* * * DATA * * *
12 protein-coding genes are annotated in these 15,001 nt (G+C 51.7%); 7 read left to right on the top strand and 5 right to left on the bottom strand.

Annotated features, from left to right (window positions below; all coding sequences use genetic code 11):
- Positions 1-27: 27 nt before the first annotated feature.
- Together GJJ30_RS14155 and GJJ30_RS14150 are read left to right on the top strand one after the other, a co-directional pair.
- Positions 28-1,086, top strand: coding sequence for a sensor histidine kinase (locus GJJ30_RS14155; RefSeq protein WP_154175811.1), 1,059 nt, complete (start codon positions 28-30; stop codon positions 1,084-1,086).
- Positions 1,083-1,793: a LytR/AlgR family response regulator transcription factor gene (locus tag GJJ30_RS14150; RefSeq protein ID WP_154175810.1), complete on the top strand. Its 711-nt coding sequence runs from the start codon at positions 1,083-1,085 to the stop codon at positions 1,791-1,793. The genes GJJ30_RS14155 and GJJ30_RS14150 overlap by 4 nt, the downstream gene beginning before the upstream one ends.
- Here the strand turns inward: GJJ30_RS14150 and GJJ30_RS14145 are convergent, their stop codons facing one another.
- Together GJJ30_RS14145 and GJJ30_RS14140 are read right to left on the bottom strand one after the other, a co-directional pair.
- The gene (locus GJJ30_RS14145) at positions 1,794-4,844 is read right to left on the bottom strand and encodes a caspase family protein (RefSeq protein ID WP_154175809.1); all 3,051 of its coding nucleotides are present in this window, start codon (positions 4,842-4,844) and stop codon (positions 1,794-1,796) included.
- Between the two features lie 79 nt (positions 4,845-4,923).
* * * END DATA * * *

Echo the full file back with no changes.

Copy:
12 protein-coding genes are annotated in these 15,001 nt (G+C 51.7%); 7 read left to right on the top strand and 5 right to left on the bottom strand.

Annotated features, from left to right (window positions below; all coding sequences use genetic code 11):
- Positions 1-27: 27 nt before the first annotated feature.
- Together GJJ30_RS14155 and GJJ30_RS14150 are read left to right on the top strand one after the other, a co-directional pair.
- Positions 28-1,086, top strand: coding sequence for a sensor histidine kinase (locus GJJ30_RS14155; RefSeq protein WP_154175811.1), 1,059 nt, complete (start codon positions 28-30; stop codon positions 1,084-1,086).
- Positions 1,083-1,793: a LytR/AlgR family response regulator transcription factor gene (locus tag GJJ30_RS14150; RefSeq protein ID WP_154175810.1), complete on the top strand. Its 711-nt coding sequence runs from the start codon at positions 1,083-1,085 to the stop codon at positions 1,791-1,793. The genes GJJ30_RS14155 and GJJ30_RS14150 overlap by 4 nt, the downstream gene beginning before the upstream one ends.
- Here the strand turns inward: GJJ30_RS14150 and GJJ30_RS14145 are convergent, their stop codons facing one another.
- Together GJJ30_RS14145 and GJJ30_RS14140 are read right to left on the bottom strand one after the other, a co-directional pair.
- The gene (locus GJJ30_RS14145) at positions 1,794-4,844 is read right to left on the bottom strand and encodes a caspase family protein (RefSeq protein ID WP_154175809.1); all 3,051 of its coding nucleotides are present in this window, start codon (positions 4,842-4,844) and stop codon (positions 1,794-1,796) included.
- Between the two features lie 79 nt (positions 4,845-4,923).